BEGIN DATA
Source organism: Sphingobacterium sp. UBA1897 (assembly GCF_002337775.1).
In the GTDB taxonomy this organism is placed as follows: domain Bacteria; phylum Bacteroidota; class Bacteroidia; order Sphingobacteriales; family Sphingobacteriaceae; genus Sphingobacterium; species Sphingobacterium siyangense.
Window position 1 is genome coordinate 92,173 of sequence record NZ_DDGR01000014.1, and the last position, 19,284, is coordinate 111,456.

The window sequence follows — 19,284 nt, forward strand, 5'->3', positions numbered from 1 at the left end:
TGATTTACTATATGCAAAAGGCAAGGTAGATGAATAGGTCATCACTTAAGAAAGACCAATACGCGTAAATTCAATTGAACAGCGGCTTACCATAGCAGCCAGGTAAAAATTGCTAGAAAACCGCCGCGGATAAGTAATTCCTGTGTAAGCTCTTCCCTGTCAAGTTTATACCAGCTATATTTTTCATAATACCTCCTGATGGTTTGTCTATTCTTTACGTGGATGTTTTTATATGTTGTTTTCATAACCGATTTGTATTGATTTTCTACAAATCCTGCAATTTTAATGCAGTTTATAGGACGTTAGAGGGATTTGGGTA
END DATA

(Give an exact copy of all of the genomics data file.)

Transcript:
Source organism: Sphingobacterium sp. UBA1897 (assembly GCF_002337775.1).
In the GTDB taxonomy this organism is placed as follows: domain Bacteria; phylum Bacteroidota; class Bacteroidia; order Sphingobacteriales; family Sphingobacteriaceae; genus Sphingobacterium; species Sphingobacterium siyangense.
Window position 1 is genome coordinate 92,173 of sequence record NZ_DDGR01000014.1, and the last position, 19,284, is coordinate 111,456.

The window sequence follows — 19,284 nt, forward strand, 5'->3', positions numbered from 1 at the left end:
TGATTTACTATATGCAAAAGGCAAGGTAGATGAATAGGTCATCACTTAAGAAAGACCAATACGCGTAAATTCAATTGAACAGCGGCTTACCATAGCAGCCAGGTAAAAATTGCTAGAAAACCGCCGCGGATAAGTAATTCCTGTGTAAGCTCTTCCCTGTCAAGTTTATACCAGCTATATTTTTCATAATACCTCCTGATGGTTTGTCTATTCTTTACGTGGATGTTTTTATATGTTGTTTTCATAACCGATTTGTATTGATTTTCTACAAATCCTGCAATTTTAATGCAGTTTATAGGACGTTAGAGGGATTTGGGTA